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The number and rate of new cases of spinal cord injury (SCI), and the reasons behind them have changed very little in recent years, according to the latest report from the Australian Institute of Health and Welfare (AIHW).
The report, Spinal cord injury, Australia 2004–05, presents national statistics on 381 new cases of persisting spinal cord injury from traumatic causes and disease.
For the 280 traumatic cases of spinal cord injury, transport-related injuries, falls and sports-related injuries accounted for 49%, 29% and 16% respectively during 2004–05.
Of the 108 cases involving traffic, 67 were vehicle occupants and 41 were unprotected road users, including 36 who were motorcyclists.
Falls led to 82 cases of persisting spinal cord injury. About two-thirds of these were falls from a height of 1 metre or higher, and largely involved males aged 15 to 64 years. Most of these falls occurred while working, during either paid or unpaid work.
Falls from one metre or less led to spinal cord injury in 29 cases—66% of these involving people aged 65 years or older.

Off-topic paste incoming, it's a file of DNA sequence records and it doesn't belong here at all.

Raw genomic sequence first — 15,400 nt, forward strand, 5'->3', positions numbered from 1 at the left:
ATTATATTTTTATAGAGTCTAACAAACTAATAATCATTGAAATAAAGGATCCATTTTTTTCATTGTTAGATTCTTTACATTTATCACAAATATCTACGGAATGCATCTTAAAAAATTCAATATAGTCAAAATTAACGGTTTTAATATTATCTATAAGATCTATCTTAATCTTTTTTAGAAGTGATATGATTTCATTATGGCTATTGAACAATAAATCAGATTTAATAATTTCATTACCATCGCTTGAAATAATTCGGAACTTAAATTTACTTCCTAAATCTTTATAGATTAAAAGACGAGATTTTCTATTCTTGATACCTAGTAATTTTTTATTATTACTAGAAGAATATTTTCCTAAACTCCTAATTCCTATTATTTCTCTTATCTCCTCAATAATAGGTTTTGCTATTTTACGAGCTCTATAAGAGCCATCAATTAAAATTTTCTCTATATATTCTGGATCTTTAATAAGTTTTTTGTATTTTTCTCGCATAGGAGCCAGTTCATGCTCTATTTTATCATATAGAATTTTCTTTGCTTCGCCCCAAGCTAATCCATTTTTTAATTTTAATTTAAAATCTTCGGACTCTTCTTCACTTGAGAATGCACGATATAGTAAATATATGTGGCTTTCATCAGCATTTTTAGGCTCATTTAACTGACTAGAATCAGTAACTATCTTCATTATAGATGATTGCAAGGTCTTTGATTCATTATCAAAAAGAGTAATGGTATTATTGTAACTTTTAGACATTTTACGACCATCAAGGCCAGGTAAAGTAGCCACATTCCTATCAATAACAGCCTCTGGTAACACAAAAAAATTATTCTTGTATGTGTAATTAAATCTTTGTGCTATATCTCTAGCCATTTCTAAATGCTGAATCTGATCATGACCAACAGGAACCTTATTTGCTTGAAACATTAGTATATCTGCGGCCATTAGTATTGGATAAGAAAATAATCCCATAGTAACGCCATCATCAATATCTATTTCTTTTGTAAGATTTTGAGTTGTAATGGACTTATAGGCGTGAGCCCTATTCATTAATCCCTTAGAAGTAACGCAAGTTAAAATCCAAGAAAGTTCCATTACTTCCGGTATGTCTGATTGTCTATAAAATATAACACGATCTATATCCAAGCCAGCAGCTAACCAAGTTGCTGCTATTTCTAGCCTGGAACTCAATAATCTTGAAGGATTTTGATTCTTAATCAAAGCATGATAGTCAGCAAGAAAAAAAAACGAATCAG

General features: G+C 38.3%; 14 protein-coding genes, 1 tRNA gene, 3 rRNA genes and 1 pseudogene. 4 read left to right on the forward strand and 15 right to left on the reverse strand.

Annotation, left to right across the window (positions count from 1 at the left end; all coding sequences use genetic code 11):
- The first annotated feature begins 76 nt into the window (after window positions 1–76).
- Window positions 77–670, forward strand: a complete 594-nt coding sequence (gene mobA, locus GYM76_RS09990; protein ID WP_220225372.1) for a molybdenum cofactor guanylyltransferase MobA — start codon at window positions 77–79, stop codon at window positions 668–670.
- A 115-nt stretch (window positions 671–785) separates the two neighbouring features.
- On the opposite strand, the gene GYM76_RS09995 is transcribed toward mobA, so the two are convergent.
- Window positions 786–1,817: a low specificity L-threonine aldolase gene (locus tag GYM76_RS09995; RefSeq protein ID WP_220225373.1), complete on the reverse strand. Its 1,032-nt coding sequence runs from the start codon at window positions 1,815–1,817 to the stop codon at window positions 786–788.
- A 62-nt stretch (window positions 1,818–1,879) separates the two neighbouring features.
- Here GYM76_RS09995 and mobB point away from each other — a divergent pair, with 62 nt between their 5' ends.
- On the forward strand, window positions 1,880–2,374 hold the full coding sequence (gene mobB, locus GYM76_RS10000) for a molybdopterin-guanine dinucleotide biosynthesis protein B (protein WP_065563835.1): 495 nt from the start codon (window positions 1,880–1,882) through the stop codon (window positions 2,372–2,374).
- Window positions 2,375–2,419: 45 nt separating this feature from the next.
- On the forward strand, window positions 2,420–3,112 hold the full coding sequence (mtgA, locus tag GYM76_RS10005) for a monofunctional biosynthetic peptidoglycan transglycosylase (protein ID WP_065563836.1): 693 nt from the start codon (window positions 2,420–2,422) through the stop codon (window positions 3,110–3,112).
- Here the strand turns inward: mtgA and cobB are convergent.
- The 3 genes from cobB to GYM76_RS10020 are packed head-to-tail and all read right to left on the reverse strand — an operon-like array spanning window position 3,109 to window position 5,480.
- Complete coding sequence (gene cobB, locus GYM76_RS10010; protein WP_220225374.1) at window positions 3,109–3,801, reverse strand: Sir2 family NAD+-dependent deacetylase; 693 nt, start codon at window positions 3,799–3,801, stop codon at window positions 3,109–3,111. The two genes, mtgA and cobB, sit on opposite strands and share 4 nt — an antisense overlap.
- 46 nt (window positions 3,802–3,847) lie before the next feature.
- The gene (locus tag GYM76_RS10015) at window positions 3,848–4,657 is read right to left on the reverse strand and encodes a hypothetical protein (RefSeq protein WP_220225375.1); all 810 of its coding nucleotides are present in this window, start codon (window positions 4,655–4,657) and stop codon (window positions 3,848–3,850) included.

Sporting activities most frequently linked to SCI are trail bike and motocross racing and diving and surfing.
Dr Raymond Cripps of the AIHW's National Injury Surveillance Unit said while spinal cord injury is uncommon, personal and health system costs are high.
'In 2004–05 the average duration of initial care following persisting spinal cord injury was almost five months,' Dr Cripps said.
'Additionally, most cases of persisting spinal cord injury occur at young ages (25% of new cases registered in 2004–05 were at ages 15 to 24 years) and, provided initial injury is survived, life expectancy is generally long,' he said.
The vast majority of cases (82%) involved males.
The Australian Spinal Cord Injury Register, established and operated by the AIHW National Injury Surveillance Unit in collaboration with State spinal units, is the only national register of its kind in the world.
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